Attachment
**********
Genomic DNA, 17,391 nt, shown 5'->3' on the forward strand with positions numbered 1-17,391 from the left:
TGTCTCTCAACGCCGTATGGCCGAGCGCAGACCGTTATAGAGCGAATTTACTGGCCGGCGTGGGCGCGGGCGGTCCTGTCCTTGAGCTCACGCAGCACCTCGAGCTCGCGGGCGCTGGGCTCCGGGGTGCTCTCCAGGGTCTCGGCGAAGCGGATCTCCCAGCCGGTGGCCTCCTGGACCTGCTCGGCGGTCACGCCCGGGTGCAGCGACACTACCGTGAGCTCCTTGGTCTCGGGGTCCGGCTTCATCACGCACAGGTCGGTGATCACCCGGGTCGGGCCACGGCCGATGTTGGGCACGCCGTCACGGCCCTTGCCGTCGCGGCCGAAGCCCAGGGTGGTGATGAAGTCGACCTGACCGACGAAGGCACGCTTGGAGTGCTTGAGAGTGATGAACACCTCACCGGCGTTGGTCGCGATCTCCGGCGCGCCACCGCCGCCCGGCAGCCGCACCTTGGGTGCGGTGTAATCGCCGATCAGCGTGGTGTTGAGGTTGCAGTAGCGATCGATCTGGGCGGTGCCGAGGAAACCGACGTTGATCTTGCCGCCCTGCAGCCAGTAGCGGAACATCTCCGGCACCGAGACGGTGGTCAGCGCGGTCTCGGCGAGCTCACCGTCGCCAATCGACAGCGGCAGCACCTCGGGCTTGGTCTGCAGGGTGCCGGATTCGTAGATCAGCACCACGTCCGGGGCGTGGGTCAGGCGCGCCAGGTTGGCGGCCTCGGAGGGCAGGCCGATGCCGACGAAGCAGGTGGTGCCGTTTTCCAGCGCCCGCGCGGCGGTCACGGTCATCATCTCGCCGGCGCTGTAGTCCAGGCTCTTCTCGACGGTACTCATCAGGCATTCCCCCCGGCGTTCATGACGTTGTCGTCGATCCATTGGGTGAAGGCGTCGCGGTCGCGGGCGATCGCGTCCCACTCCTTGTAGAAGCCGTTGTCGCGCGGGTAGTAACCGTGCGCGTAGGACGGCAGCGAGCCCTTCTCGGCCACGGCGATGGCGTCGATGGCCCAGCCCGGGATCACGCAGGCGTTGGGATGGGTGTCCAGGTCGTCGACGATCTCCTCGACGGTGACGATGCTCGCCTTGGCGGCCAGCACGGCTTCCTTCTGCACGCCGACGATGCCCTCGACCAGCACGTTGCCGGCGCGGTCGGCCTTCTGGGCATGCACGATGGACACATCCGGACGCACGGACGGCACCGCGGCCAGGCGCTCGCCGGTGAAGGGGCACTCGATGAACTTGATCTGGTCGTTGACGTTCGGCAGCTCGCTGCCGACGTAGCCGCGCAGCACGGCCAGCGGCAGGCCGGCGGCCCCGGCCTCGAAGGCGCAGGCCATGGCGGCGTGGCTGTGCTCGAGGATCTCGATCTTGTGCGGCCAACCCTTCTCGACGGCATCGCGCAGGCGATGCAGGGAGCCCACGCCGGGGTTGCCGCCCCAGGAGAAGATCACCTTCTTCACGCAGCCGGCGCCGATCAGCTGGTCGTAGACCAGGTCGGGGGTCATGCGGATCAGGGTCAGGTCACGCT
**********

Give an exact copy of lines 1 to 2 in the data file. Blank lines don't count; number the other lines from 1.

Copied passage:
Genomic DNA, 17,391 nt, shown 5'->3' on the forward strand with positions numbered 1-17,391 from the left:
TGTCTCTCAACGCCGTATGGCCGAGCGCAGACCGTTATAGAGCGAATTTACTGGCCGGCGTGGGCGCGGGCGGTCCTGTCCTTGAGCTCACGCAGCACCTCGAGCTCGCGGGCGCTGGGCTCCGGGGTGCTCTCCAGGGTCTCGGCGAAGCGGATCTCCCAGCCGGTGGCCTCCTGGACCTGCTCGGCGGTCACGCCCGGGTGCAGCGACACTACCGTGAGCTCCTTGGTCTCGGGGTCCGGCTTCATCACGCACAGGTCGGTGATCACCCGGGTCGGGCCACGGCCGATGTTGGGCACGCCGTCACGGCCCTTGCCGTCGCGGCCGAAGCCCAGGGTGGTGATGAAGTCGACCTGACCGACGAAGGCACGCTTGGAGTGCTTGAGAGTGATGAACACCTCACCGGCGTTGGTCGCGATCTCCGGCGCGCCACCGCCGCCCGGCAGCCGCACCTTGGGTGCGGTGTAATCGCCGATCAGCGTGGTGTTGAGGTTGCAGTAGCGATCGATCTGGGCGGTGCCGAGGAAACCGACGTTGATCTTGCCGCCCTGCAGCCAGTAGCGGAACATCTCCGGCACCGAGACGGTGGTCAGCGCGGTCTCGGCGAGCTCACCGTCGCCAATCGACAGCGGCAGCACCTCGGGCTTGGTCTGCAGGGTGCCGGATTCGTAGATCAGCACCACGTCCGGGGCGTGGGTCAGGCGCGCCAGGTTGGCGGCCTCGGAGGGCAGGCCGATGCCGACGAAGCAGGTGGTGCCGTTTTCCAGCGCCCGCGCGGCGGTCACGGTCATCATCTCGCCGGCGCTGTAGTCCAGGCTCTTCTCGACGGTACTCATCAGGCATTCCCCCCGGCGTTCATGACGTTGTCGTCGATCCATTGGGTGAAGGCGTCGCGGTCGCGGGCGATCGCGTCCCACTCCTTGTAGAAGCCGTTGTCGCGCGGGTAGTAACCGTGCGCGTAGGACGGCAGCGAGCCCTTCTCGGCCACGGCGATGGCGTCGATGGCCCAGCCCGGGATCACGCAGGCGTTGGGATGGGTGTCCAGGTCGTCGACGATCTCCTCGACGGTGACGATGCTCGCCTTGGCGGCCAGCACGGCTTCCTTCTGCACGCCGACGATGCCCTCGACCAGCACGTTGCCGGCGCGGTCGGCCTTCTGGGCATGCACGATGGACACATCCGGACGCACGGACGGCACCGCGGCCAGGCGCTCGCCGGTGAAGGGGCACTCGATGAACTTGATCTGGTCGTTGACGTTCGGCAGCTCGCTGCCGACGTAGCCGCGCAGCACGGCCAGCGGCAGGCCGGCGGCCCCGGCCTCGAAGGCGCAGGCCATGGCGGCGTGGCTGTGCTCGAGGATCTCGATCTTGTGCGGCCAACCCTTCTCGACGGCATCGCGCAGGCGATGCAGGGAGCCCACGCCGGGGTTGCCGCCCCAGGAGAAGATCACCTTCTTCACGCAGCCGGCGCCGATCAGCTGGTCGTAGACCAGGTCGGGGGTCATGCGGATCAGGGTCAGGTCACGCT